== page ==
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Interview with Coach Mike Adams

May 17, 2009 - Erik Brown

This blog post is dedicated to my dad, Melvin L. Brown. He was the head coach of the boys’ track & field team for many years at Patton High School and Cambria Heights. In 1975 he came out of coaching retirement to become the head coach of the first ever girls’ track & field team at Cambria Heights when dozens of girls came out for the boys’ team. I owe my love for the sport and my passion for running to my Dad. Today (May 17th) is his birthday.
The Altoona Boys Track & Field Team is riding an astounding winning streak. The last time the Altoona boys lost a track meet, we were living in a different millennium. On Friday, they won their 14th consecutive District 6 championship. They were this year’s PIAA Indoor Track & Field State Champions, and they’ll travel to Shippensburg later this week as the defending PIAA Outdoor State Champions. Can you say dynasty?
This year’s team is one of their strongest. With all due respect to the many fine athletes from other area schools, the current Altoona Mirror Track & Field Honor Roll bears a strong resemblance to the Altoona boys’ team roster.
Recently, Altoona Boys’ Track & Field head coach, Mike Adams was gracious enough to sit down with me for an interview at Mansion Park. Coach Adams has been involved in the Altoona track program for the past ten years, including five years as an assistant coach and now five years as the head coach. Prior to that, Mike was a member of the team himself. He continued his track career at Penn State University. He is also a math teacher at the senior high school.
ATW: Coach, what do you attribute your program’s success to?
Coach Adams: Basically, when I came down here 10 years ago to my Alma Mater, Altoona, Tom Musselman was the coach at the time… and Tom… I have to give all the credit to Tom. He built this program from the ground up. I mean, he laid all the ground work, the foundation, you know… things of that nature. He really was a big... and is still, an influential part of my coaching career. Whenever I have a problem or a question, he’s the first guy I go to for an answer, and he’s just been tremendous with me. You know, I just took it from where he was and ran with it… and I have had the personal success of having some great athletes to coach and that’s what it comes down to a lot of times. You know, if you’ve got those great athletes that work hard for you, you’re going to be successful.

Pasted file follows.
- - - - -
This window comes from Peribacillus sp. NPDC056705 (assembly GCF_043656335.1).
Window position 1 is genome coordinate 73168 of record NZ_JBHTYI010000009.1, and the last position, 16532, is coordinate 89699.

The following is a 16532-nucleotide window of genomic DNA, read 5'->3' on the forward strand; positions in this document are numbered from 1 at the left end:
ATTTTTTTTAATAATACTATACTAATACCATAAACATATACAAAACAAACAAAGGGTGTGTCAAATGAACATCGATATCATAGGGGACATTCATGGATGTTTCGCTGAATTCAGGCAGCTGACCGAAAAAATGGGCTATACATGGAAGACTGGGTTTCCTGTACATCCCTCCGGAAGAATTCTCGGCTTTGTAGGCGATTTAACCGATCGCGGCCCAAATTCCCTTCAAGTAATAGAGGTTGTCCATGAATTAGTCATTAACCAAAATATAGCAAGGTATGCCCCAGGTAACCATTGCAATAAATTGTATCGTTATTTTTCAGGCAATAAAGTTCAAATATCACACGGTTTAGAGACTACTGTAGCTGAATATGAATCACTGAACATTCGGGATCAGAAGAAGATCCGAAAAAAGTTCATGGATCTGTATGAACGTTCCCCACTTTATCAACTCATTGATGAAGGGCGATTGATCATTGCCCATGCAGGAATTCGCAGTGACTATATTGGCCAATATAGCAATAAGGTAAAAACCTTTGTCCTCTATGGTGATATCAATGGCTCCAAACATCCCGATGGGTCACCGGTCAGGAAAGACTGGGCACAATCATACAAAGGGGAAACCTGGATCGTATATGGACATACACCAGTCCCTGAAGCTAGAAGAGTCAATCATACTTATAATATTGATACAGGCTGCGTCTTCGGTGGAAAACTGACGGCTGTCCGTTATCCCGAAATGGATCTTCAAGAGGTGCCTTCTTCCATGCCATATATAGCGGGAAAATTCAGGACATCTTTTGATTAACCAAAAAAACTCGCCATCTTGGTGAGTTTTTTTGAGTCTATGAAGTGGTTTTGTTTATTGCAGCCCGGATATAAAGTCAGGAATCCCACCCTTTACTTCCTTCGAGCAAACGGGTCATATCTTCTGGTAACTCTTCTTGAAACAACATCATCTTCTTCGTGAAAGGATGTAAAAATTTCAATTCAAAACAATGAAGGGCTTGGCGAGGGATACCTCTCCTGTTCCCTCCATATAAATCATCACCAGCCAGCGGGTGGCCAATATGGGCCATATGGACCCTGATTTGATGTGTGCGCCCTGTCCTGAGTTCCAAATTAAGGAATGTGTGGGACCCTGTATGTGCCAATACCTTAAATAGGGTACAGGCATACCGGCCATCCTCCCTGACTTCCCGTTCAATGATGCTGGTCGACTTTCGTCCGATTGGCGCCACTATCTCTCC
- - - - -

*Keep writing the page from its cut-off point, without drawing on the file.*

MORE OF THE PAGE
ATW: OK, how about getting kids to come out? Some programs seem to have a hard time getting some of the better athletes…
Coach Adams: Yeah, you’ve got to sell it. You’ve gotta be a salesman. I mean, our junior high coaches do such a great job of getting people out at that level. And, it’s a numbers game in track & field. The more numbers you can get, you’re going to find some gems in there… and our junior high coaches get hundreds of kids out, and we just try to keep on getting them out from the junior high to the high school. And we sell it! You know our sport is one of those sports that can help all of the other sports… speed, quickness, jumping ability… all those things… strength, power… we have. And, a lot of the coaches from the other sports look to that, and look to us to help them develop their athletes. We have full cooperation from the athletic department and other teams, and that’s been a real key to our success.
ATW: I would think so. At some schools it seems like it works in the opposite direction…
Coach Adams: Yeah, exactly.
ATW: How about evaluating your talent and trying to get your kids into events that they’re well-suited to?
Coach Adams: Yeah, basically, what we try to do is… we find where our areas and needs are and we try to put our best athletes there… and that’s basically what we’ve come down to. Now we trial and error… we have kids that were in events as sophomores… that by the time they’re seniors, they’re state-level kids in events that they never did as sophomores. You know, we just kinda massage it through the years and see where they best fit. It’s not always a perfect thing right off the bat, but we eventually find where we think they’re the strongest and can help us the most.